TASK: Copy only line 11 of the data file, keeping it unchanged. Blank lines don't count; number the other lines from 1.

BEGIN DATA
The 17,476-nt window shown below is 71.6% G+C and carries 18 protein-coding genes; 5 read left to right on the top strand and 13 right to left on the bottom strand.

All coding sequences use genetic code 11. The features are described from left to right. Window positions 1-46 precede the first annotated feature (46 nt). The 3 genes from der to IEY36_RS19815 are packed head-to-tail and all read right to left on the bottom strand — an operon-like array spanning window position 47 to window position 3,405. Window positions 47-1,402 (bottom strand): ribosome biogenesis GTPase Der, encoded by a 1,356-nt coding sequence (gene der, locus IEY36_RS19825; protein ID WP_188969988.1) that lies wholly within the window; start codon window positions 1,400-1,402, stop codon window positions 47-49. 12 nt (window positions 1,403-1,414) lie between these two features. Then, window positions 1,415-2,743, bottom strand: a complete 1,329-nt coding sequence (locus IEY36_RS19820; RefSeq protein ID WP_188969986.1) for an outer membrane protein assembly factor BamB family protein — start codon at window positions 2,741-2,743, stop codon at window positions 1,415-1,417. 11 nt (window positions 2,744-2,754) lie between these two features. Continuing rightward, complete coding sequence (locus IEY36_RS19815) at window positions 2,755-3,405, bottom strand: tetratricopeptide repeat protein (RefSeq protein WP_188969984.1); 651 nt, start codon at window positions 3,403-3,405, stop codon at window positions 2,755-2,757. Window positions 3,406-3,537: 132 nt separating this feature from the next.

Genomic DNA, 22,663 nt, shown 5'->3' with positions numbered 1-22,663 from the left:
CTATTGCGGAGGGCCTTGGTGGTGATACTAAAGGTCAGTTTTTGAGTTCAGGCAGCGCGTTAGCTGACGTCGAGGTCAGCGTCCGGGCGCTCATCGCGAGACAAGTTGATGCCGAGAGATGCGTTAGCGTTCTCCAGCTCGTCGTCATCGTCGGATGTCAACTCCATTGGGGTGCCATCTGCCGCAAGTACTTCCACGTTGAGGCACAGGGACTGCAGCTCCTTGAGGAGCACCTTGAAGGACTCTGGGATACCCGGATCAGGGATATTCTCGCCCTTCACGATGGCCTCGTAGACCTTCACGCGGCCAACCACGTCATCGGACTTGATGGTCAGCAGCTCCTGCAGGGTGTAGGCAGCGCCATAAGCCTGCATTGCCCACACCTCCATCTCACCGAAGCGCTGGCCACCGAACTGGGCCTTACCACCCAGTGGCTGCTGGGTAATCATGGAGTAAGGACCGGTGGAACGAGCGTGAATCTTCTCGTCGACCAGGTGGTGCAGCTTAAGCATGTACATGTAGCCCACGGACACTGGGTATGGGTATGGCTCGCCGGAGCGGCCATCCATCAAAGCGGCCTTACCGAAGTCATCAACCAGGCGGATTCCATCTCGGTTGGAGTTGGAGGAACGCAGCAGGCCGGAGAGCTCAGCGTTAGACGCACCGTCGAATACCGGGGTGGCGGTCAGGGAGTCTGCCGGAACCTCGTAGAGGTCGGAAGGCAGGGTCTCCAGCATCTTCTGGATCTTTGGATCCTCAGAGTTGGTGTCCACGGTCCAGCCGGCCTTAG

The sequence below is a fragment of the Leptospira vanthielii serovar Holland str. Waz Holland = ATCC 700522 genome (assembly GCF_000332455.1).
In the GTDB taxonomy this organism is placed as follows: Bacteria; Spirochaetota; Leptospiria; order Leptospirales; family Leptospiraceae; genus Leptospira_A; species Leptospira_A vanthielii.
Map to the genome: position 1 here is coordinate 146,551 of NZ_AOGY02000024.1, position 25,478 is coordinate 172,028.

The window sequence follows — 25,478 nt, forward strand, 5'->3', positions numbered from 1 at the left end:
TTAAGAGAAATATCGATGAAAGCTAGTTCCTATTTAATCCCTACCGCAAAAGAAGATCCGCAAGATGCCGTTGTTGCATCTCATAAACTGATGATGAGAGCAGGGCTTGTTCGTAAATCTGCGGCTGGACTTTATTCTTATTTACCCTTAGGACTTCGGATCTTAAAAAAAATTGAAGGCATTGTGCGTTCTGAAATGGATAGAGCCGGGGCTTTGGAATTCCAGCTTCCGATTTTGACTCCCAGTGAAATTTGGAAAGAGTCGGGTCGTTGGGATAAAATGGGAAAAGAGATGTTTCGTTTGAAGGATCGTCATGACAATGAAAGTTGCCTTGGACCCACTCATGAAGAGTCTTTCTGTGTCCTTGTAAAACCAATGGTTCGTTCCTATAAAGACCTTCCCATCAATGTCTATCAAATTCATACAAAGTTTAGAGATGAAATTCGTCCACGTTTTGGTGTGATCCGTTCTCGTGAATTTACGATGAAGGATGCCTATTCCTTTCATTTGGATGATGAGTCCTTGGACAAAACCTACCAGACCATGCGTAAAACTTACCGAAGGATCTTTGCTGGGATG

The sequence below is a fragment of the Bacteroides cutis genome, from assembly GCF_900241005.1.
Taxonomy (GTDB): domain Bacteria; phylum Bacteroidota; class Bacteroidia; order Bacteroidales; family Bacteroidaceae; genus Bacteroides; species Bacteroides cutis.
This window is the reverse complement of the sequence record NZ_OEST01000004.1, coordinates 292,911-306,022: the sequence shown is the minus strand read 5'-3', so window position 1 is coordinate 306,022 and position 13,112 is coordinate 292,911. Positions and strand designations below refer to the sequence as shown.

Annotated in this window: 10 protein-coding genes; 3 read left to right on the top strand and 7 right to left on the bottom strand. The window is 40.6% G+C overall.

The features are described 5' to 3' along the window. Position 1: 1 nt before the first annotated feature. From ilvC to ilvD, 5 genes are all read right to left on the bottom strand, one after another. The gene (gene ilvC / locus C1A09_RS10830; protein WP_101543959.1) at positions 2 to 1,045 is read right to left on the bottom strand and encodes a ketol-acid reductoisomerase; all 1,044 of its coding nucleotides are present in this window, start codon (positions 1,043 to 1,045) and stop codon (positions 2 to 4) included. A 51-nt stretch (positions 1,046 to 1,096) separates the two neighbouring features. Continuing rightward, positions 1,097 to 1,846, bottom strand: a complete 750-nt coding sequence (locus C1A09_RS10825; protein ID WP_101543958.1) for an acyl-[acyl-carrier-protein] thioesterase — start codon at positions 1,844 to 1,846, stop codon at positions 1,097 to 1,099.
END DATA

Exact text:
Taxonomy (GTDB): domain Bacteria; phylum Bacteroidota; class Bacteroidia; order Bacteroidales; family Bacteroidaceae; genus Bacteroides; species Bacteroides cutis.